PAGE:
Unquestionably in the top ranks of 2010's documentary crop, Restrepo takes a "just the facts" slice-of-life approach to the experience of U.S. soldiers stationed in Afghanistan's Korengal Valley. Filmmakers Sebastian Junger & Tim Hetherington spent one year (June 2007 to June 2008) embedded with the Second Platoon, B Company, 2nd Battalion, 503rd Infantry Regiment (airborne) of the 173rd Airborne Brigade Combat Team, and the resulting footage is, by turns, harrowing (in its "you are there" presentation of men in constant mortal danger) and emotional (the highs and lows of male bonding under pressure).
Restrepo takes its title from the under-siege rural outpost that is the film's primary setting, as well as from the late soldier who was the outpost's namesake: twenty-year-old field medic Juan "Doc" Restrepo (the other key setting is OP (Outpost) Korengal, or "Kop"). With simple, effective use of a few title cards and judicious use of filmed interviews, Junger and Hetherington establish some key facts to contextualize what is otherwise a collection of raw footage of the year in the life of these men on the ground. The filmmakers frame their document with video footage of "Doc" Restrepo, a ghostly reminder of the toll of the war, and the footage of engagment with the enemy includes moments when men on both sides of the conflict die, as well as immediate surveying of deadly collateral damage to presumably innocent civilians unlucky enough to live in a war zone. In one sequence, the death of one American soldier sends shockwaves that buffet his brothers in arms, one of whom breaks into racking sobs before Hetherington's camera.
These moments of fresh hell, though penetratingly affecting, get the same dispassionate treatment as any other event in the film. Junger earned fame as an American journalist and author (The Perfect Storm: A True Story of Men Against the Sea), and the British Hetherington made his name as a photojournalist. Evidently, they worked highly effectively in concert as they pursued their objective of staying by the soldiers' side during combat operations and public-relations activities like meeting with local tribal elders. Junger and Hetherington's stated intent was to be apolitical, though it's hard not to see the military strategy on display as absurd and morally corrupt. The men on the ground are doggedly well-intentioned and as professional as can be in carrying out their orders, but their mission in the Korengal Valley is doomed to failure, compounded by meaningless deaths. Despite being a moving reminder to support our troops, Restrepo cannot help but be "Exhibit A" in the case against the unwinnable "War on Terror."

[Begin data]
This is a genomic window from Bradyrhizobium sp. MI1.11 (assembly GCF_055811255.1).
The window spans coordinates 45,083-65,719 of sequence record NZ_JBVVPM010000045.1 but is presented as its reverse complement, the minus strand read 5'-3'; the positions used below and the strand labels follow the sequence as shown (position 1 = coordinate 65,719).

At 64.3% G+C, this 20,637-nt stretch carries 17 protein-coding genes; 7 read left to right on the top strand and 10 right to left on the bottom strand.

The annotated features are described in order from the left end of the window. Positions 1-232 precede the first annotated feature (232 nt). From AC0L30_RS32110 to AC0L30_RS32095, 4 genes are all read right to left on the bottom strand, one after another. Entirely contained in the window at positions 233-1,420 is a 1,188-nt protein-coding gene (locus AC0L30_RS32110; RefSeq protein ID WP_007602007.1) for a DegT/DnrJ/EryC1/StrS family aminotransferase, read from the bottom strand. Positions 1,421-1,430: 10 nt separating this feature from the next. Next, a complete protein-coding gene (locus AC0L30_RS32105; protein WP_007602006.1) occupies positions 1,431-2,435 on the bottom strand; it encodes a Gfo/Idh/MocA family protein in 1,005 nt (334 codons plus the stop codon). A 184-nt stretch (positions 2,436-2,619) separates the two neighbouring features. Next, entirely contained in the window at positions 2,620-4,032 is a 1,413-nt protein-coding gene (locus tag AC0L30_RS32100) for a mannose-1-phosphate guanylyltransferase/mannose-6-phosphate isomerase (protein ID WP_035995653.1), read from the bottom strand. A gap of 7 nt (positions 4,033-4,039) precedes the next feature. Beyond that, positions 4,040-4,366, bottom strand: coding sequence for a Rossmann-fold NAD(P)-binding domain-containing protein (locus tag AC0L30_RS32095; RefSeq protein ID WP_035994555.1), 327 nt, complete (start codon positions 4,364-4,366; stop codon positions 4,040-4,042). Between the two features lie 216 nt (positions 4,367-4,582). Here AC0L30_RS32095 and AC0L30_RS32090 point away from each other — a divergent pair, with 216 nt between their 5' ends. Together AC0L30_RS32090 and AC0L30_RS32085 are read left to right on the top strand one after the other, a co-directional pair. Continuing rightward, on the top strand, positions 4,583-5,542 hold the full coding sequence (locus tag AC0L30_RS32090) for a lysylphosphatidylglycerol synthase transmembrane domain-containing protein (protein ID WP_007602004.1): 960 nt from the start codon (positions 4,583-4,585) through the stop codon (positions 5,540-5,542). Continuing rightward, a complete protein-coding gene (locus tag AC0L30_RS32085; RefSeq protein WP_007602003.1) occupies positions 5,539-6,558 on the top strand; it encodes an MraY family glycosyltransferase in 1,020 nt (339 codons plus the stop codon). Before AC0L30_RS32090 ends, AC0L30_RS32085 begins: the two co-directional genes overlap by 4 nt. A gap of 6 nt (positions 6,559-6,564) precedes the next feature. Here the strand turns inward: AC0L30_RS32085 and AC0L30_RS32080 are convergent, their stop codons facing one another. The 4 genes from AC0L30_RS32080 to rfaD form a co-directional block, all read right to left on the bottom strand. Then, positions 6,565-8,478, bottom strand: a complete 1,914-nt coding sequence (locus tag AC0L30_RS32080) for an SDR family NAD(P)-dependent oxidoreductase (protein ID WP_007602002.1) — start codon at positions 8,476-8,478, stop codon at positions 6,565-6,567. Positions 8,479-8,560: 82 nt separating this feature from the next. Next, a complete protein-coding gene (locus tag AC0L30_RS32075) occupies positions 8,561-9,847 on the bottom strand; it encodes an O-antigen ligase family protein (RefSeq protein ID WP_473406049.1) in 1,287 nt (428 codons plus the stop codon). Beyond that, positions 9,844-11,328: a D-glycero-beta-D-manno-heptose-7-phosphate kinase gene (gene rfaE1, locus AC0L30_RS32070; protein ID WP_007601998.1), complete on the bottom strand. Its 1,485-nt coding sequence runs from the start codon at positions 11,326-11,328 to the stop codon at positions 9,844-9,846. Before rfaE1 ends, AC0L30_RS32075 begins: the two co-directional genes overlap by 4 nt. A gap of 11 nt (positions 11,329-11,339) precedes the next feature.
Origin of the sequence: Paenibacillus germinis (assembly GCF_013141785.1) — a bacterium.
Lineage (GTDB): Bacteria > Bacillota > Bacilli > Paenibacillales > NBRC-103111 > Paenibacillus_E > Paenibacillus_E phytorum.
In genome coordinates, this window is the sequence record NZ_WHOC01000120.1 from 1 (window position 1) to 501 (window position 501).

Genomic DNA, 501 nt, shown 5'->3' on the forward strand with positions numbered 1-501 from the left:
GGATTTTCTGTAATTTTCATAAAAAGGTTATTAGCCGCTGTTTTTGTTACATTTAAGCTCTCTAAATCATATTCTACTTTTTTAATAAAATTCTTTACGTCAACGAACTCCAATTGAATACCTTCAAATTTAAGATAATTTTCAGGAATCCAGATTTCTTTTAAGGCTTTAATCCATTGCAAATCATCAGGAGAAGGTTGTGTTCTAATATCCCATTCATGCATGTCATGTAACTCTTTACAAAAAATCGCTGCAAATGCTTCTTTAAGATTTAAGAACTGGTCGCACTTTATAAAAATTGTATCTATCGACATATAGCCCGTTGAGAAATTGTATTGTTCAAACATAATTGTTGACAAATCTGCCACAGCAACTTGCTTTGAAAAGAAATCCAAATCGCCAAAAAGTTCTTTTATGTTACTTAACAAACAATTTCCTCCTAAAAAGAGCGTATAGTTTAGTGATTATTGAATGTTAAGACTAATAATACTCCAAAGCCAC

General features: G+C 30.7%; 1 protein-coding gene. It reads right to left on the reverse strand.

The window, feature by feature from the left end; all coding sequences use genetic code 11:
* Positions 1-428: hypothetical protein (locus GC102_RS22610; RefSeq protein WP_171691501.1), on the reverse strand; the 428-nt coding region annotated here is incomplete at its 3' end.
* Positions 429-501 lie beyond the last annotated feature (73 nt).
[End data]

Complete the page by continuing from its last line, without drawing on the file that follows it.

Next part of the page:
National Geographic Entertainment does a fine job of bringing Restrepo home on hi-def Blu-ray. The 1080i image makes the best of Hetherington's on-the-fly camerawork, with generally sharp and detailed results. The interview clips look the most colorful and detailed, given the stable photography and well-arrange lighting, but the on-the-ground documentary footage has a more visceral impact, that's hardly diluted—and arguably heightened—by occasional softness or graininess. The inescapable liveliness of the picture quality gets a strong complement in the Dolby Digital 5.1 surrounf and Dolby Digital 2.0 audio options, which—though not lossless—ably contribute to the "you are there" effect, especially in the wraparound design of the 5.1 mix.
Some excellent bonus features continue the story. "Deleted Scenes" (20:25, HD) and "Extended Interviews" (26:13, HD) offer plenty of interesting moments and insightful comments from the cutting-room floor.
A "'Sleeping Soldiers' Photo Gallery" (4:36, HD) constitutes a montage of peace and war in the field.
Most intriguingly, the disc presents "updates on the soldiers from Second Platoon, Battle Company" (text only), in their own words. Warm and thoughtful, these dispatches from the men—some back to work in the service and some reestablishing their homefront lives—add greater context to the humanity on display in the feature.
Lastly, one can find Public Service Announcements for IAVA, Operation Homefront and TAPS.
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